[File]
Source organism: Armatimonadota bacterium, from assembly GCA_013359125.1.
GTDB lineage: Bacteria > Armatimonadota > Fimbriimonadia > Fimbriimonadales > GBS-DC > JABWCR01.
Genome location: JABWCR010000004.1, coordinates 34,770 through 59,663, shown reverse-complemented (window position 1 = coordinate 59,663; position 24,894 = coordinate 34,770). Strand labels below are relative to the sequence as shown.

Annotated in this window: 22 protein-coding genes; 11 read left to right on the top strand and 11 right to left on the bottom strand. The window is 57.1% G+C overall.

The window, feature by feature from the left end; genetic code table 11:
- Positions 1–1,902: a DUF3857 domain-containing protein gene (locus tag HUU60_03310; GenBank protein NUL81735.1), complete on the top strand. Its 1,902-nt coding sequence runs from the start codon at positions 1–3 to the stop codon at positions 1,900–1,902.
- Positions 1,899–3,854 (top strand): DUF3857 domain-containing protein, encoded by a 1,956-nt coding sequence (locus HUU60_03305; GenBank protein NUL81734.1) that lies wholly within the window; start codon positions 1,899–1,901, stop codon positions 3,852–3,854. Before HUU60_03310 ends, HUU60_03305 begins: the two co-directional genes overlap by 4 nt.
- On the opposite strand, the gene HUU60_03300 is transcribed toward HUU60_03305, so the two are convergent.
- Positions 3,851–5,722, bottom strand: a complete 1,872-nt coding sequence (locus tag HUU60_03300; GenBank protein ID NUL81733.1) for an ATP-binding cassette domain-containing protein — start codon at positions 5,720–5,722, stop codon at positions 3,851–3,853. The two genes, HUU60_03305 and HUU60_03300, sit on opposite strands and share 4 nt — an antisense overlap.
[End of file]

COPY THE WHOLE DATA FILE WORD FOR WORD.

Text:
Source organism: Armatimonadota bacterium, from assembly GCA_013359125.1.
GTDB lineage: Bacteria > Armatimonadota > Fimbriimonadia > Fimbriimonadales > GBS-DC > JABWCR01.
Genome location: JABWCR010000004.1, coordinates 34,770 through 59,663, shown reverse-complemented (window position 1 = coordinate 59,663; position 24,894 = coordinate 34,770). Strand labels below are relative to the sequence as shown.

Annotated in this window: 22 protein-coding genes; 11 read left to right on the top strand and 11 right to left on the bottom strand. The window is 57.1% G+C overall.

The window, feature by feature from the left end; genetic code table 11:
- Positions 1–1,902: a DUF3857 domain-containing protein gene (locus tag HUU60_03310; GenBank protein NUL81735.1), complete on the top strand. Its 1,902-nt coding sequence runs from the start codon at positions 1–3 to the stop codon at positions 1,900–1,902.
- Positions 1,899–3,854 (top strand): DUF3857 domain-containing protein, encoded by a 1,956-nt coding sequence (locus HUU60_03305; GenBank protein NUL81734.1) that lies wholly within the window; start codon positions 1,899–1,901, stop codon positions 3,852–3,854. Before HUU60_03310 ends, HUU60_03305 begins: the two co-directional genes overlap by 4 nt.
- On the opposite strand, the gene HUU60_03300 is transcribed toward HUU60_03305, so the two are convergent.
- Positions 3,851–5,722, bottom strand: a complete 1,872-nt coding sequence (locus tag HUU60_03300; GenBank protein ID NUL81733.1) for an ATP-binding cassette domain-containing protein — start codon at positions 5,720–5,722, stop codon at positions 3,851–3,853. The two genes, HUU60_03305 and HUU60_03300, sit on opposite strands and share 4 nt — an antisense overlap.